Water-Hydrogel Binding Affinity Modulates Freeze-Drying-Induced Micropore Architecture and Skeletal Myotube Formation

Max H. Rich, Min Kyung Lee, Nicholas Marshall, Nicholas Clay, Jinrong Chen, Ziad Mahmassani, Marni Boppart, Hyunjoon Kong

Research output: Contribution to journalArticlepeer-review

Abstract

Freeze-dried hydrogels are increasingly used to create 3D interconnected micropores that facilitate biomolecular and cellular transports. However, freeze-drying is often plagued by variance in micropore architecture based on polymer choice. We hypothesized that water-polymer binding affinity plays a significant role in sizes and numbers of micropores formed through freeze-drying, influencing cell-derived tissue quality. Poly(ethylene glycol)diacrylate (PEGDA) hydrogels with alginate methacrylate (AM) were used due to AM's higher binding affinity for water than PEGDA. PEGDA-AM hydrogels with larger AM concentrations resulted in larger sizes and numbers of micropores than pure PEGDA hydrogels, attributed to the increased mass of water binding to the PEGDA-AM gel. Skeletal myoblasts loaded in microporous PEGDA-AM hydrogels were active to produce 3D muscle-like tissue, while those loaded in pure PEGDA gels were localized on the gel surface. We propose that this study will be broadly useful in designing and improving the performance of various microporous gels. (Figure Presented).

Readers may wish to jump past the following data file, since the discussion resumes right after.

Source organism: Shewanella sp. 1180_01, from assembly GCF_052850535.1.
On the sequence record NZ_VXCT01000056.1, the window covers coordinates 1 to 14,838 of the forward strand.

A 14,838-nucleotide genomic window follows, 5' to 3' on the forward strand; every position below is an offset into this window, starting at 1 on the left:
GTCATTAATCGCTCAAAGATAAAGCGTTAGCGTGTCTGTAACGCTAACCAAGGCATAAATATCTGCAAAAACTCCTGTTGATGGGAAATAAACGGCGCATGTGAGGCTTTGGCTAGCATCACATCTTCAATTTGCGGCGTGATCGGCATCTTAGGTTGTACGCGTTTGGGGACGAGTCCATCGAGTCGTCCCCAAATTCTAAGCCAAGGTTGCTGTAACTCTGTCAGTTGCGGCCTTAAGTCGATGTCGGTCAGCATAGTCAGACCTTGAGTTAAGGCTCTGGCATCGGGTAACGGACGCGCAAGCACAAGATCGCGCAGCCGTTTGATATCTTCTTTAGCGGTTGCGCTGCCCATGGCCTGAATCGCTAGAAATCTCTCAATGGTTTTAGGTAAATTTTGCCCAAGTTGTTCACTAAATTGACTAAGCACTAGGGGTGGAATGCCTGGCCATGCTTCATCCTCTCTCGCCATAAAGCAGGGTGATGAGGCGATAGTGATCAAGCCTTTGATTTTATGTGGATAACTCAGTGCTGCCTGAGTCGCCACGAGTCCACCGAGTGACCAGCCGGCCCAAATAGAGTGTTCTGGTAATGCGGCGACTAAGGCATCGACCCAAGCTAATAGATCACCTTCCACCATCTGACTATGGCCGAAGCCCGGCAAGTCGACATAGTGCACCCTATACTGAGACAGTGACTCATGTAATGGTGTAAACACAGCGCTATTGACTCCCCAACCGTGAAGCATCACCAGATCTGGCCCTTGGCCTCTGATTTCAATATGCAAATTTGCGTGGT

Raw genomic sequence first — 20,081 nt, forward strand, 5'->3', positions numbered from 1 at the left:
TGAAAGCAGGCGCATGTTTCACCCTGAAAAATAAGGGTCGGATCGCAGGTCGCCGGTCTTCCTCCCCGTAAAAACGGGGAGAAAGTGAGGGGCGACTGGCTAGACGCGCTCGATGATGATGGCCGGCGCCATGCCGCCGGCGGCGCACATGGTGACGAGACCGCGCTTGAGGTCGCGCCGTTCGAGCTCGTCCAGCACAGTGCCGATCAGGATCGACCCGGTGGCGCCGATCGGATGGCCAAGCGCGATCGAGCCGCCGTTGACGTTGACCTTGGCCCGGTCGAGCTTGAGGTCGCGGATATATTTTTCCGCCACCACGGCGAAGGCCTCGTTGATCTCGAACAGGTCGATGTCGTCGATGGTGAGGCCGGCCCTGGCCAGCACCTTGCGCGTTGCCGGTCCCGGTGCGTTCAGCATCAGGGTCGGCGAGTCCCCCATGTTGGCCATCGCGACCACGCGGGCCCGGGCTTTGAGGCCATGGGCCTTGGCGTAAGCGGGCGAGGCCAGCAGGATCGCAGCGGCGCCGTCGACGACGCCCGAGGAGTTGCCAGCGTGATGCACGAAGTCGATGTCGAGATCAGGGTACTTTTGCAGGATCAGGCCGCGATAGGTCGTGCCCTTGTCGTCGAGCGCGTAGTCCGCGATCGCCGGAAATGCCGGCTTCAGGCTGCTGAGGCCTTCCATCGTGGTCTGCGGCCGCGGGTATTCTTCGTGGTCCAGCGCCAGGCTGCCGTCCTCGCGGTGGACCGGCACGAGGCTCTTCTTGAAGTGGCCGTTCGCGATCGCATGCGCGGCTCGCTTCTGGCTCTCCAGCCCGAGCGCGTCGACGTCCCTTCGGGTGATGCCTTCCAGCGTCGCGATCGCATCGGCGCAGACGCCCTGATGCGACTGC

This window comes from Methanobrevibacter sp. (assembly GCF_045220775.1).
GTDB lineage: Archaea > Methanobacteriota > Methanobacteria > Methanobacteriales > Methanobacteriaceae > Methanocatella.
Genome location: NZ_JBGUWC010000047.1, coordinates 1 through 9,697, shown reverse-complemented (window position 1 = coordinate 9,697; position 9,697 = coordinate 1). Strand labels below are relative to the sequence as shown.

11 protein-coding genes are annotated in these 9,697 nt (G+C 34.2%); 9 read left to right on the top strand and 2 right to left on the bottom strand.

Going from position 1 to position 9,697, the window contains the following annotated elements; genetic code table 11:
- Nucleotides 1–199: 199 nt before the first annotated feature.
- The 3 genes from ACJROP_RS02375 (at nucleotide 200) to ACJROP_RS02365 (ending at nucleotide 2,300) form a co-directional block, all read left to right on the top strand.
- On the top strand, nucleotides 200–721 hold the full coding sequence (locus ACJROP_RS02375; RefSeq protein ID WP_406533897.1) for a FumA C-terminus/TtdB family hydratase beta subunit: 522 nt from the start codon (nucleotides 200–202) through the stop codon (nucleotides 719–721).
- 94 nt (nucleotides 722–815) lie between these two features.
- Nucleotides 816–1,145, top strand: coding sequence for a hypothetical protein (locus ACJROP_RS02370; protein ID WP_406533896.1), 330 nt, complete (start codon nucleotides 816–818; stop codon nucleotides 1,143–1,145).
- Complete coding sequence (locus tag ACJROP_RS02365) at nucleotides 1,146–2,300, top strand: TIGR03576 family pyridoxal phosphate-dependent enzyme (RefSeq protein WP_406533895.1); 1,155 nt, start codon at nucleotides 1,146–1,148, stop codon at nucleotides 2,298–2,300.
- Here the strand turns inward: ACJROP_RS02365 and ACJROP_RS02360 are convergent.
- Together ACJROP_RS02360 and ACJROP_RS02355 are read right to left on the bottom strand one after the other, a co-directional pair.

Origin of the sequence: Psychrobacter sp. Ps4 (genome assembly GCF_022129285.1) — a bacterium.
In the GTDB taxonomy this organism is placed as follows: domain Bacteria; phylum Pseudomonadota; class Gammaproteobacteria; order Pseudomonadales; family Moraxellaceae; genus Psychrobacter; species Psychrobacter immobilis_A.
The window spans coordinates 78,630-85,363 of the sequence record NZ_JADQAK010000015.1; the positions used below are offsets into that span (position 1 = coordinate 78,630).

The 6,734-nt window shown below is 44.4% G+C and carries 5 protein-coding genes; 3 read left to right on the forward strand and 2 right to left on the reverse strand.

Original languageEnglish (US)
Pages (from-to)2255-2264
Number of pages10
JournalBiomacromolecules
Volume16
Issue number8
DOIs
StatePublished - Aug 10 2015

ASJC Scopus subject areas

  • Bioengineering
  • Biomaterials
  • Polymers and Plastics
  • Materials Chemistry

Fingerprint Dive into the research topics of 'Water-Hydrogel Binding Affinity Modulates Freeze-Drying-Induced Micropore Architecture and Skeletal Myotube Formation'. Together they form a unique fingerprint.

Cite this